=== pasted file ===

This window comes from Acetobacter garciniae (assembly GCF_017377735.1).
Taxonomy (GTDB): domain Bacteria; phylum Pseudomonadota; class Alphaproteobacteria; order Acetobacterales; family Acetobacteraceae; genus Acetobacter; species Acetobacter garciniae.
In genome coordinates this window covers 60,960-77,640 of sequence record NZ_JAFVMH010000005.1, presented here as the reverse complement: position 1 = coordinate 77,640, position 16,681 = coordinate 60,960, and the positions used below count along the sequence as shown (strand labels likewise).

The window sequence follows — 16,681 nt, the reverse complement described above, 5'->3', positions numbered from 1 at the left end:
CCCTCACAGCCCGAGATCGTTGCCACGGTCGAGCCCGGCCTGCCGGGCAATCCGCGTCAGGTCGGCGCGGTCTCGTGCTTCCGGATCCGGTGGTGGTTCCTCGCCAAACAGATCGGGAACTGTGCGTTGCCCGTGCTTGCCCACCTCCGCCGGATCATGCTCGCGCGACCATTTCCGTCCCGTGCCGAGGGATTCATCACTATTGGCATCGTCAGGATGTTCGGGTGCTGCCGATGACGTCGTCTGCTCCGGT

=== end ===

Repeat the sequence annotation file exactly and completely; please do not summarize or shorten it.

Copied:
This window comes from Acetobacter garciniae (assembly GCF_017377735.1).
Taxonomy (GTDB): domain Bacteria; phylum Pseudomonadota; class Alphaproteobacteria; order Acetobacterales; family Acetobacteraceae; genus Acetobacter; species Acetobacter garciniae.
In genome coordinates this window covers 60,960-77,640 of sequence record NZ_JAFVMH010000005.1, presented here as the reverse complement: position 1 = coordinate 77,640, position 16,681 = coordinate 60,960, and the positions used below count along the sequence as shown (strand labels likewise).

The window sequence follows — 16,681 nt, the reverse complement described above, 5'->3', positions numbered from 1 at the left end:
CCCTCACAGCCCGAGATCGTTGCCACGGTCGAGCCCGGCCTGCCGGGCAATCCGCGTCAGGTCGGCGCGGTCTCGTGCTTCCGGATCCGGTGGTGGTTCCTCGCCAAACAGATCGGGAACTGTGCGTTGCCCGTGCTTGCCCACCTCCGCCGGATCATGCTCGCGCGACCATTTCCGTCCCGTGCCGAGGGATTCATCACTATTGGCATCGTCAGGATGTTCGGGTGCTGCCGATGACGTCGTCTGCTCCGGT